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How to capture Mercury’s sodium tail

19 May 2021, 11:49 UTC
How to capture Mercury’s sodium tail
(200 words excerpt, click title or image to see full post)

View at EarthSky Community Photos. | Steven Bellavia in Southold, New York, created this composite image of Mercury’s sodium tail on May 13, 2021. It consists of 30 stacked 30-second exposures of Mercury, combined with an image of that night’s crescent moon. Steven wrote: “A 15-million-mile-long (24-million-km-long) plume of gas is ejected from Mercury’s thin atmosphere due to the sun, very much like a comet. This is only visible using a narrowband filter that captures the bright yellow sodium light at 589 nanometers.” Thanks, Steven!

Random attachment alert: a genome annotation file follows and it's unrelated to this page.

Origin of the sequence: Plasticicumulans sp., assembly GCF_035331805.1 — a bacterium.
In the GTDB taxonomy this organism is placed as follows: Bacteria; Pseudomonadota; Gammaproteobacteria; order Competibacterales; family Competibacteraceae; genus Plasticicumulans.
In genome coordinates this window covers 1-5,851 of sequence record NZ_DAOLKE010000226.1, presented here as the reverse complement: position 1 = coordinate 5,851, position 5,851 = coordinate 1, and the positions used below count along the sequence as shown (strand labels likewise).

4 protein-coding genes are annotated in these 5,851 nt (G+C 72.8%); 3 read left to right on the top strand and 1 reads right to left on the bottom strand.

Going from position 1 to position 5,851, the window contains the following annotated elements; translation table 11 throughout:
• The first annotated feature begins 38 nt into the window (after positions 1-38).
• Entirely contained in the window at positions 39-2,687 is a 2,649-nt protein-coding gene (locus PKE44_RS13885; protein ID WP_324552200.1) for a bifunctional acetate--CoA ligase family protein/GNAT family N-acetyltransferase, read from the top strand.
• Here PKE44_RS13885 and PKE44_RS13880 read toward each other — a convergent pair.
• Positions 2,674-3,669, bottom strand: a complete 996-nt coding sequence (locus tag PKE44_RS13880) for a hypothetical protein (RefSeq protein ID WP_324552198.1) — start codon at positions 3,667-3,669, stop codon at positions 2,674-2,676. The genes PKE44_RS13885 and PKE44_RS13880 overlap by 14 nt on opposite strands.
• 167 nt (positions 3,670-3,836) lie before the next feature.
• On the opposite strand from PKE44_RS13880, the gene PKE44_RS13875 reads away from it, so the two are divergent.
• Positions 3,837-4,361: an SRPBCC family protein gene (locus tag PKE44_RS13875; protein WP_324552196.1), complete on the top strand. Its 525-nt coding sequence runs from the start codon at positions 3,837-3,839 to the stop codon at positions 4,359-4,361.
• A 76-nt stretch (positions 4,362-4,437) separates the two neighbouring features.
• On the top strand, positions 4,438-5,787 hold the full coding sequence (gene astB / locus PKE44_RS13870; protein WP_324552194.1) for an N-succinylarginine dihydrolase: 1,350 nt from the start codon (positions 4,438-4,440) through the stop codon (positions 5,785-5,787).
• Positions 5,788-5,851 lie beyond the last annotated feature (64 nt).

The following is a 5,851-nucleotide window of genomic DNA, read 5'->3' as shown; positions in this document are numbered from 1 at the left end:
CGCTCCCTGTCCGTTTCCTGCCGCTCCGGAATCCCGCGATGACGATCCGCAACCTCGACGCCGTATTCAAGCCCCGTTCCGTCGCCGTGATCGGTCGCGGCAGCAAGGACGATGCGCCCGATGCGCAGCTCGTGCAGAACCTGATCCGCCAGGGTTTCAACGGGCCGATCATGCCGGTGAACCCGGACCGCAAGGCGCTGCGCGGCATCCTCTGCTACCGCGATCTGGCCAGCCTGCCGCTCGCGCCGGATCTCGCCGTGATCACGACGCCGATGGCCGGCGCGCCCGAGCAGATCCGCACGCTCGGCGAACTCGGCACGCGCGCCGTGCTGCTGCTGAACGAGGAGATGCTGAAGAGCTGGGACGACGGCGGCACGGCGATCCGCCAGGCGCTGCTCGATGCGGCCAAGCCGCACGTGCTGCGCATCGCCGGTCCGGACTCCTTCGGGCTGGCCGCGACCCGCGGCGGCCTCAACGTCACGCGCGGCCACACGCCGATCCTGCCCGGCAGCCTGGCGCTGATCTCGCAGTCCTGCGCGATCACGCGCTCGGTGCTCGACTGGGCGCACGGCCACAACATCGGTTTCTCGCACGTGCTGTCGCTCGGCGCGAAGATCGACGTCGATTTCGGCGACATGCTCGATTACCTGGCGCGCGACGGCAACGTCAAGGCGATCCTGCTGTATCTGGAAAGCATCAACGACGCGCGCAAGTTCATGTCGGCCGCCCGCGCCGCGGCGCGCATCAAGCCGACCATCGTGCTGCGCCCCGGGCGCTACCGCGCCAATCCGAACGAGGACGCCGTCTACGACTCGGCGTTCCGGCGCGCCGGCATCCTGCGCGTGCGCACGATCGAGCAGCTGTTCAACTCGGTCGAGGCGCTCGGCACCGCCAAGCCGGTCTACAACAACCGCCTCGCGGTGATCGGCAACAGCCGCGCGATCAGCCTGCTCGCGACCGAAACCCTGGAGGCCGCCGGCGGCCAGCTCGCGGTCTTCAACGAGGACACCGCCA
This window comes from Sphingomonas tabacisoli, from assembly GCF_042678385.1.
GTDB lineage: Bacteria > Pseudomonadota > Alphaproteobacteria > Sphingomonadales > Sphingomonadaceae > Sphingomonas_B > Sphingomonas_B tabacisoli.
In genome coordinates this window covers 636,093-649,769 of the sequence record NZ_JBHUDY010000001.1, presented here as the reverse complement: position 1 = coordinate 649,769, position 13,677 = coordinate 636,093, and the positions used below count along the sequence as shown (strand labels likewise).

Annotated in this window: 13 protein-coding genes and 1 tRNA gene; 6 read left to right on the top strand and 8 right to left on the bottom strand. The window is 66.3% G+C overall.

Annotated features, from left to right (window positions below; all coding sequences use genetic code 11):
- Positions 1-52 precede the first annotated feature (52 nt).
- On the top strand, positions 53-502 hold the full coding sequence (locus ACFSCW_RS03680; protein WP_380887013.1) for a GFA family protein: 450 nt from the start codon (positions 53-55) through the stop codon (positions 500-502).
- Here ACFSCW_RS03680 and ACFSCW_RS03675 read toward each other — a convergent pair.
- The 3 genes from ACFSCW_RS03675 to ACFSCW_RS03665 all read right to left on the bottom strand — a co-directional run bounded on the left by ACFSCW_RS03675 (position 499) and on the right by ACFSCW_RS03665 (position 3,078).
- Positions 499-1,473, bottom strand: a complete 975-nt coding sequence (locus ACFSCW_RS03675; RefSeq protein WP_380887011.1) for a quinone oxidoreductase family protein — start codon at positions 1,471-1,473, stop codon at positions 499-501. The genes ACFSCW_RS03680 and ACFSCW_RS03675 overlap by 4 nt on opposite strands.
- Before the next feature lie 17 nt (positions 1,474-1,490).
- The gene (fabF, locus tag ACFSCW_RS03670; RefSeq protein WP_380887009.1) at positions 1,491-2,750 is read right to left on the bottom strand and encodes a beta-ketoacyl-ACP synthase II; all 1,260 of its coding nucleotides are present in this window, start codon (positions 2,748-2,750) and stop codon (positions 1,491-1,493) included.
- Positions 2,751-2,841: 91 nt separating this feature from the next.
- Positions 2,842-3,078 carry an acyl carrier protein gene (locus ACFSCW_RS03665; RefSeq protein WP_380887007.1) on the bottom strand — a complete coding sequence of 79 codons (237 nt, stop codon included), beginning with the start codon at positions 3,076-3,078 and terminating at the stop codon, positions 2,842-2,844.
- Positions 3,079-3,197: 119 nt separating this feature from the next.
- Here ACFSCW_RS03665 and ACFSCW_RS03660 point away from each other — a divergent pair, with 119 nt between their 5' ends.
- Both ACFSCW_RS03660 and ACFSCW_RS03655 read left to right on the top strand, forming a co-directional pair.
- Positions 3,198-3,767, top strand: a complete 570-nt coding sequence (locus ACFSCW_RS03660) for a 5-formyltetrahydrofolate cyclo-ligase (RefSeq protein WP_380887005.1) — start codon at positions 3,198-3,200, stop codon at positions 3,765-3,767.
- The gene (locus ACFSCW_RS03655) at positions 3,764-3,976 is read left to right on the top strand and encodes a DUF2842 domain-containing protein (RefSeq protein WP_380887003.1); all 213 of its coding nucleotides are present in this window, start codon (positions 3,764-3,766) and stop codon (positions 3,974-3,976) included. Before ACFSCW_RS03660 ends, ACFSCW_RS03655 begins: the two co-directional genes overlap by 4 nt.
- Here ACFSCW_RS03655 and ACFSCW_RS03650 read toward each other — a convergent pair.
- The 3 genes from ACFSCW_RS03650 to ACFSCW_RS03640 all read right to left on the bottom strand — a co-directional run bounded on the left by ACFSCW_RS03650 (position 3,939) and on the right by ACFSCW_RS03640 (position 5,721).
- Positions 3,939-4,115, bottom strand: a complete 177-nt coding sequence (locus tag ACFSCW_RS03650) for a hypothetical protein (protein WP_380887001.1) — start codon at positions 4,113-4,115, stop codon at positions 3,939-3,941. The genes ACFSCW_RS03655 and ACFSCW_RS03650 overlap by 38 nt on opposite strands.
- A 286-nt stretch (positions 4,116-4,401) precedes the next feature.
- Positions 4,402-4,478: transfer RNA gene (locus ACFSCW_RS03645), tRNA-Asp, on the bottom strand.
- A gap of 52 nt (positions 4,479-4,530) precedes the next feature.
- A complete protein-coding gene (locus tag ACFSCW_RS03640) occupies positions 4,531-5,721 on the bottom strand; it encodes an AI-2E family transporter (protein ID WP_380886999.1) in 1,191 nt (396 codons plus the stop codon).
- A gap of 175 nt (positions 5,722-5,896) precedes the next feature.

Mercury has a long flowing tail trailing away from the sun, much like a comet, visible in long-exposure photographs. Mercury’s tail was first predicted in the 1980s and discovered in 2001. NASA’s Messenger mission also revealed many tail details between 2011 and 2015 when it was orbiting Mercury. Nowadays, astrophotographers here on Earth are able to capture great shots of Mercury’s tail with the right equipment and a little know-how. See Steven Bellavia’s images above and below, and read more about the technique below.
Why does Mercury have a tail? The answer lies in part in sodium molecules that are freed from Mercury’s surface by the push of sunlight and micrometeorite impacts. The sodium atoms ...

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